TOP LEFT: Emiliani Dionis in Mgeta village, Tanzania. He used to beat his wife and five children but is now a change-maker thanks to the Oxfam-supported We Can! campaign. TOP CENTRE: Change-maker Emilia Chuma in Mgeta says the We Can! campaign convinced her husband to end his violence towards her and the children. TOP RIGHT and ABOVE: People in Mgeta watch a dramatic performance that shows the impact of violence against women on the local communities. Events like this one encourage people to change the attitudes that permit domestic violence. All photos by Barry McCall/Oxfam
 
This unique approach asks people to acknowledge that violence is happening within their midst, to commit to not tolerating violence in their personal lives and to take proactive steps to encourage others in their communities to pledge to follow their examples. 
 
“I became a change-maker because I wanted to change my life,” explains Emilia who spoke to us in her village of Mgeta. “The Morogoro Paralegal Centre [an Oxfam partner] showed me the change-maker form and I signed it.
 
“I convinced my husband to change. Now we have a great relationship and our children are much happier.”
 
Emilia was one of the inspirational women met by our ambassador Sharon Corr who travelled to Tanzania earlier this year. See her meeting Emilia and others empowered by the We Can! campaign in our video below.
 

 

We are joining with thousands of individuals and organisations worldwide to mark the 16 Days of Activism Against Gender Violence (November 25th – December 10th).

 
The international 16 Days of Activism Against Gender Violence campaign calling for the elimination of all forms of violence against women.
 
You can show solidarity with the men and women taking action around the world by showcasing our specially designed paper chains which highlight the devastating extent of violence against women and girls. Displayed in villages, towns and cities throughout Ireland and Northern Ireland, join us to demand that the chain of violence is broken once and for all.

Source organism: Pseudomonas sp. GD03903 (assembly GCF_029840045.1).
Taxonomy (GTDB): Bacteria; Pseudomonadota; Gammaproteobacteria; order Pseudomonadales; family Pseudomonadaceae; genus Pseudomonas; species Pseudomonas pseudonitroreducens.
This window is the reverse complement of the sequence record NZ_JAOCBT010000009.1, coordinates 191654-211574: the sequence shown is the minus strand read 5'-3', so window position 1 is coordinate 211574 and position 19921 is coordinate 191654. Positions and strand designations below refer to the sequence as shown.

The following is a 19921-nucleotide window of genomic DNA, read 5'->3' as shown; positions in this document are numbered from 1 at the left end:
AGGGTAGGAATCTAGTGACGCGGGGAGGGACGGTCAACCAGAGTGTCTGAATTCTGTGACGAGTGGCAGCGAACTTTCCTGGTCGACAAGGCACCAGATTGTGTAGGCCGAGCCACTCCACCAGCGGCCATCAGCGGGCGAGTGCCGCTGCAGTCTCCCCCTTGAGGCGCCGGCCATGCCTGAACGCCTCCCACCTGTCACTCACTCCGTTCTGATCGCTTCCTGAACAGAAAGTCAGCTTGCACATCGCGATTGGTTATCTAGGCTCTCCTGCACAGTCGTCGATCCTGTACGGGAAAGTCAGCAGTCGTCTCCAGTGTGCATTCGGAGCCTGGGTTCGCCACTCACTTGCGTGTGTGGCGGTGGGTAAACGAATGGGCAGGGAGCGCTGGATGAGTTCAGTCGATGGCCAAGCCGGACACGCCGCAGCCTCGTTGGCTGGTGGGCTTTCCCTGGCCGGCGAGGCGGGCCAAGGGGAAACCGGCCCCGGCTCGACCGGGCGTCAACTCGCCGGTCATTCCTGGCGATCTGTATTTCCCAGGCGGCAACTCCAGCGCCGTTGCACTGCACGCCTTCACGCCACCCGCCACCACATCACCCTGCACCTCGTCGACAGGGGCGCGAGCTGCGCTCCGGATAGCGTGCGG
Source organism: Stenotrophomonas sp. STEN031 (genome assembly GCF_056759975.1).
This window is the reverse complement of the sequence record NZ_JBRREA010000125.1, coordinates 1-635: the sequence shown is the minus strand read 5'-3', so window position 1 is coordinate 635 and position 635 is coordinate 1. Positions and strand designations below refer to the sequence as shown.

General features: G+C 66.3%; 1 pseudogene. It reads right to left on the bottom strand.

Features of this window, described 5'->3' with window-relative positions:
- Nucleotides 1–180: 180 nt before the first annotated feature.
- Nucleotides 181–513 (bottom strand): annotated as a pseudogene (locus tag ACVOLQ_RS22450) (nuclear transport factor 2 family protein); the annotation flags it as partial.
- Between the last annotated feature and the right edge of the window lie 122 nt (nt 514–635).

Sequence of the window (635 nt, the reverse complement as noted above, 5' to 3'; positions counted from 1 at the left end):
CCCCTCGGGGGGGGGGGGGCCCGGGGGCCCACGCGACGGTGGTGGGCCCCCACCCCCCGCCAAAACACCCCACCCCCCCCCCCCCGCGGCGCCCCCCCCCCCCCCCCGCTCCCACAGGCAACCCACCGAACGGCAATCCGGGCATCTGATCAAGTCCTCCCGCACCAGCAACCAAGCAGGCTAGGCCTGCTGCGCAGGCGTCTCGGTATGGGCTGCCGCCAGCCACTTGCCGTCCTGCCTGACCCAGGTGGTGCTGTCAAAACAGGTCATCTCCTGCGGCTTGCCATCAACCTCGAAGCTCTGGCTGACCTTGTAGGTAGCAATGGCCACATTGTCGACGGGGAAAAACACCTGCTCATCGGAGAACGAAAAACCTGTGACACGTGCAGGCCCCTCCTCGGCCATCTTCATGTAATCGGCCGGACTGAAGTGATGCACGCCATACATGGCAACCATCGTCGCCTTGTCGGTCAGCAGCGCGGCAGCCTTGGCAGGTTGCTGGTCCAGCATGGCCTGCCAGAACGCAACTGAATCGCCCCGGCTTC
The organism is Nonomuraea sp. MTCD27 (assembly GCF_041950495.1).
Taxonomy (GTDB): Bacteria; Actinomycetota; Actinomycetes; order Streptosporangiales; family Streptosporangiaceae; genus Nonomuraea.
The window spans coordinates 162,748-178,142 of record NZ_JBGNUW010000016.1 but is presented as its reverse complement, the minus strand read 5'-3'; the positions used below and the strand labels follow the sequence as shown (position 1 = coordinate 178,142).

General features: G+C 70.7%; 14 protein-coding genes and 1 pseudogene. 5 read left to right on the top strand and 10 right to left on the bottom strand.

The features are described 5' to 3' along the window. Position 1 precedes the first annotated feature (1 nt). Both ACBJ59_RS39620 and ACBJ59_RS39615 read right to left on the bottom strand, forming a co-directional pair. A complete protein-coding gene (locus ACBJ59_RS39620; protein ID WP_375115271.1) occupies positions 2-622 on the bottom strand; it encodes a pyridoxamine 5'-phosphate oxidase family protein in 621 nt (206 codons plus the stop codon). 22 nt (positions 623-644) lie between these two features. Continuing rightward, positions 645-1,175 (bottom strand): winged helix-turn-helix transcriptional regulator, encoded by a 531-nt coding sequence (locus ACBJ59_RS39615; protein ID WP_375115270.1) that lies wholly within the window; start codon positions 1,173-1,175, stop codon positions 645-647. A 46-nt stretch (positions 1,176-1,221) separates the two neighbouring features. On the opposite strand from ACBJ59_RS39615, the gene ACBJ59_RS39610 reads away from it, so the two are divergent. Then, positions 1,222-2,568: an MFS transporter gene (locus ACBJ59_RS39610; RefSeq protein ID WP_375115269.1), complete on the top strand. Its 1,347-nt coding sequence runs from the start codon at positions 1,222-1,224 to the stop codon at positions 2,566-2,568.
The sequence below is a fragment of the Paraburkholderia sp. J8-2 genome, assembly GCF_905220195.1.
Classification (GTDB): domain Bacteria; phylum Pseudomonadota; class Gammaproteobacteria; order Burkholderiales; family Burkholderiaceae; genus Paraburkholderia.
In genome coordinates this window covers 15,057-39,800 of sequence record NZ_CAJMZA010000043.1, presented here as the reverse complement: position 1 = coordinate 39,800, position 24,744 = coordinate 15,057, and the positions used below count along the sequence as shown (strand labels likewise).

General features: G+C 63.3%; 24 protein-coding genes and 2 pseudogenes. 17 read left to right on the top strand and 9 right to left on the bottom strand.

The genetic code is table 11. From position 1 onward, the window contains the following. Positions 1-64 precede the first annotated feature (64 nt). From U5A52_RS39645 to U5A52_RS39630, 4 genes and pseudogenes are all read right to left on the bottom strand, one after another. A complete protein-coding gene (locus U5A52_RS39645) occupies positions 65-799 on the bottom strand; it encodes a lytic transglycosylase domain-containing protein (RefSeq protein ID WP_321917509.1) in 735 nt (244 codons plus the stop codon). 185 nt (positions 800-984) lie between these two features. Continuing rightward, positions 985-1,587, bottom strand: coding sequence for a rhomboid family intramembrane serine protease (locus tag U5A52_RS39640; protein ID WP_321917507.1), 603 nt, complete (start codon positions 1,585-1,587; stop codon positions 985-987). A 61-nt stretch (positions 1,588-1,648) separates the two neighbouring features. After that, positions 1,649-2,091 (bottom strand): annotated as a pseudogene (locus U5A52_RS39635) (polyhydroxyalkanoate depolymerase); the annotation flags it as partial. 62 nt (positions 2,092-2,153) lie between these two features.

Get involved by printing off the one-in-three paper chain and hanging it at home, in work or school, in your car or a prominent place in your community.  Email us a picture at campaigns@oxfamireland.org and we’ll share it with fellow activists in our Facebook group.
 
One-by-one, we can make change happen. Download our paper chain today.

 

Nov 12, 2012

Nov Sharon Corr travels to Tanzania with us

12
2012

As part of our Ending Poverty Starts with Women campaign, our ambassador Sharon Corr and acclaimed photographer Barry McCall travelled to Tanzania to see how we’re helping women to stand up for their rights. Oxfam's own Communications and Marketing Executive Clare Quinlan travelled with Sharon to see how your donations are making a difference.  Here's her account of the trip.

A chorus of singers welcomed us as we arrived. Their voices filled the air, creating a sense of celebration and excitement.

The reason for our visit to Lyenge village – part of a week-long trip to Tanzania – was to meet Ester Jerome Mtegule and other inspirational women who are shaping the future of their communities.

TOP LEFT: Our ambassador Sharon Corr meets Female Food Heroes winner Ester Jerome Mtegule at her home in Lyenge village. TOP RIGHT: Rice farmer Halima Shida shares a moment with Sharon Corr outside her home in Kimamba village. ABOVE: Sharon Corr meets last year’s finalists (from left to right) Mwandiwe Makame, Anna Oloshiro and the winner Ester Jerome Mtegule, along with Oxfam Ireland’s Monica Gorman, at the launch of the 2012 Female Food Heroes competition. All photos by Barry McCall/Oxfam

Ester was the winner of our Female Food Heroes competition in 2011. It reached around 25 million Tanzanians – more than half the country’s population – through television, radio and newspapers. This year’s contest was being launched on her home turf, and Sharon was invited to Lyenge as the guest of honour.